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In 2002, Hyman and Fenton1 observed that it may be unrealistic for a drug to be effective for all the manifestations of a complex disorder such as schizophrenia. They recommended that drug development focus on components of these disorders that may be more proximate to the pathophysiology. This approach led to National Institute of Mental Health's (NIMH) support of the MATRICS (Management and Treatment Research to Improve Cognition in Schizophrenia) initiative that developed tools to support the development of drugs that targeted impaired cognition in schizophrenia. The products from this initiative have had a substantial influence on the pharmaceutical industry, which has made a substantial investment in drug development for this indication. A more modest process2 focused on negative symptoms as a target.
The first results from these trials have been a bit confusing. One trial of an alpha 7 nicotinic agonist focused on cognition and found an effect on negative symptoms.3 Another study of a neuro-protective peptide4 failed to find an effect on measures of cognition but may have detected a signal on a measure of functional capacity. These results are both preliminary and unreplicated, but they serve as a reminder that this is a very new therapeutic area and it is unclear how a pharmacological agent will lead to an improvement in functioning. To be clear, the cross-sectional associations between cognitive impairment and negative symptoms and impaired functioning in schizophrenia have been shown in a number of individual studies and meta-analyses. However, it is unclear how improvement in these domains can lead to improved functioning. It is important to realize that the tools developed for these trials may be perfectly adequate and this will become clear when the right drug engages the right molecular target. Given the relationships between composite scores on the MATRICS Consensus Cognitive Battery (MCCB) and scores on functional capacity measures such as the UCSD Performance-based Skills Assessment (UPSA),5 it is likely that a strong effect on cognition will be associated with an effect on an individual's ability to carry out functionally meaningful tasks. However, rather than waiting for that drug, this may be a good time to review experiences from these trials and speculate about things that might obscure a signal.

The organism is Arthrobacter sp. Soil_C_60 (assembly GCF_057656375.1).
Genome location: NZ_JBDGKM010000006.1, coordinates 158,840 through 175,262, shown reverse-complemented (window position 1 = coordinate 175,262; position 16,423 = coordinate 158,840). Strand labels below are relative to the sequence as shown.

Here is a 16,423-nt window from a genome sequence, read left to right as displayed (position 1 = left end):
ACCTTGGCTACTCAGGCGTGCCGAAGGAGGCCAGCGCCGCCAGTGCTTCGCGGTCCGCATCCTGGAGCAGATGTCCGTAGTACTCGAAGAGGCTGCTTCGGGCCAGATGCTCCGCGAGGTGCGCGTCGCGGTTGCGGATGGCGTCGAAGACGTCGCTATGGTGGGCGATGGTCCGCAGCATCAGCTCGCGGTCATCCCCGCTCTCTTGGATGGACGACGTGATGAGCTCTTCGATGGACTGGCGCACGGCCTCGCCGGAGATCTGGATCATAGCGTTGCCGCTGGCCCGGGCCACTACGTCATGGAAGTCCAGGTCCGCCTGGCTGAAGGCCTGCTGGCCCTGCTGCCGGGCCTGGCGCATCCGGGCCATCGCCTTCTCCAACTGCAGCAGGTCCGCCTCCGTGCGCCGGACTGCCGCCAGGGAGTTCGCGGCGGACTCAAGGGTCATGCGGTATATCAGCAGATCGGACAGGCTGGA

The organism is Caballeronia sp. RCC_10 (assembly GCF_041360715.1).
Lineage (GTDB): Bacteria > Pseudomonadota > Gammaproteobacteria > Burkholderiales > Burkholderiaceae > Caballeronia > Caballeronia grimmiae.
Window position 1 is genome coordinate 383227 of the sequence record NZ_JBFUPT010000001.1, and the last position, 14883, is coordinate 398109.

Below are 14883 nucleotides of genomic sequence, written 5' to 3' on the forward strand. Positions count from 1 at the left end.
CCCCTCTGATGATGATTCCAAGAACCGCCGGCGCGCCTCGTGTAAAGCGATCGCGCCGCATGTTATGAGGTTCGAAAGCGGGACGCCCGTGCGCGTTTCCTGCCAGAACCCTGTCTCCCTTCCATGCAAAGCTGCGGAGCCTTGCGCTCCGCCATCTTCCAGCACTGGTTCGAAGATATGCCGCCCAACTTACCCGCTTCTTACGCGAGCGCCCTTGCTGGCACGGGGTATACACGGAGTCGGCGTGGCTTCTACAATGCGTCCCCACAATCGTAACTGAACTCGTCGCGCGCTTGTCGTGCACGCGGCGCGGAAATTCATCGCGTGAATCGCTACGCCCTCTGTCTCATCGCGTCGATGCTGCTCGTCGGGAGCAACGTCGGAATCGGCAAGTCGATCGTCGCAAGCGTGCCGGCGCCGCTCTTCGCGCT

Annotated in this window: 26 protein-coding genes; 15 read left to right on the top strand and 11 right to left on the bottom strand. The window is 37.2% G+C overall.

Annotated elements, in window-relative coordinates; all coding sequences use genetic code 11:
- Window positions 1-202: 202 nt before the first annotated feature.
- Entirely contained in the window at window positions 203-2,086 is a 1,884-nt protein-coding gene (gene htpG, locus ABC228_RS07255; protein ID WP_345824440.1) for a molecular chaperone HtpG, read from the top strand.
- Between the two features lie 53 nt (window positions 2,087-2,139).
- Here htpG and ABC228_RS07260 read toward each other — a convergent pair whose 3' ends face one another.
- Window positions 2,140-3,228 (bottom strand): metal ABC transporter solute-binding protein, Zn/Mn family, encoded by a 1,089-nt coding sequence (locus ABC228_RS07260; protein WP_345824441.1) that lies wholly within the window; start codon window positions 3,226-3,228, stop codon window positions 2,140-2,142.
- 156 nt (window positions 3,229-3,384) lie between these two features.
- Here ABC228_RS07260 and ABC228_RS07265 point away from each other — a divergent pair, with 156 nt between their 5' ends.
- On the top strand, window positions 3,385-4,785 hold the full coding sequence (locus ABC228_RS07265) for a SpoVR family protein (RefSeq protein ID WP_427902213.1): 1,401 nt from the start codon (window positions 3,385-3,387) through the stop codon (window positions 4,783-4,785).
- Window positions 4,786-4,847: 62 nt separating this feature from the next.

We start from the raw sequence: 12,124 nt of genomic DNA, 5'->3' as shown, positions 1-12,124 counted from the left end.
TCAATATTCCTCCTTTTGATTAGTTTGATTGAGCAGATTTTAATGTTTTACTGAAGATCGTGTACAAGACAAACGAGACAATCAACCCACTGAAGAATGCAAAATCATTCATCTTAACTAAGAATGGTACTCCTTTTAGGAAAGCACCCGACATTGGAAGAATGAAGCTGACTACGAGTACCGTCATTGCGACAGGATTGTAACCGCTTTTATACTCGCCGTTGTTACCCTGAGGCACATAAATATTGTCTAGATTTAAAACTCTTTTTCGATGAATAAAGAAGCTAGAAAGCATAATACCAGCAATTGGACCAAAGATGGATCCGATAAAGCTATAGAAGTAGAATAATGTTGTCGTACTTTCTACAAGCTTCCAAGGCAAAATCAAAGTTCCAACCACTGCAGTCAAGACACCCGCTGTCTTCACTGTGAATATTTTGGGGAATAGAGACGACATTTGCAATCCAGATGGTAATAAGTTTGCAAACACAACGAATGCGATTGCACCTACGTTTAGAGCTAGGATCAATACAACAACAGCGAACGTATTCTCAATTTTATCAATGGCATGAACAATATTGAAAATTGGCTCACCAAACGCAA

The current trial designs6,7 assume that an effective cognition enhancing drug or an agent for negative symptoms will result in improvement on a drug compared with a baseline without any additional interventions. The responses of schizophrenia patients to D-amphetamine8 can be used as support for this design because oral administration leads to improvement on cognitive measures and negative symptoms particularly diminished expressiveness. However, it is unclear if the short-term activation from D-amphetamine leads to improved functioning or to sustained improvement in cognition or negative symptoms when it is administered chronically. It is also conceivable that a drug may improve an individual's ability to engage neural networks that have functioned suboptimally, but only when the individual has been trained to use this newly improved resource. For example, if a patient has had impaired working memory for decades, that individual may have developed processes over the years for compensating for this deficit by using less efficient strategies using other neural processes. In order to detect an effect of a drug, it would be necessary to retrain the person to use the more efficient processes. This would support a trial design that includes both cognitive training and a drug. The study could include cognitive training as a condition in a 2 × 2 or similar design to determine if the cognitive training is a necessary component or all study subjects could be administered cognitive training.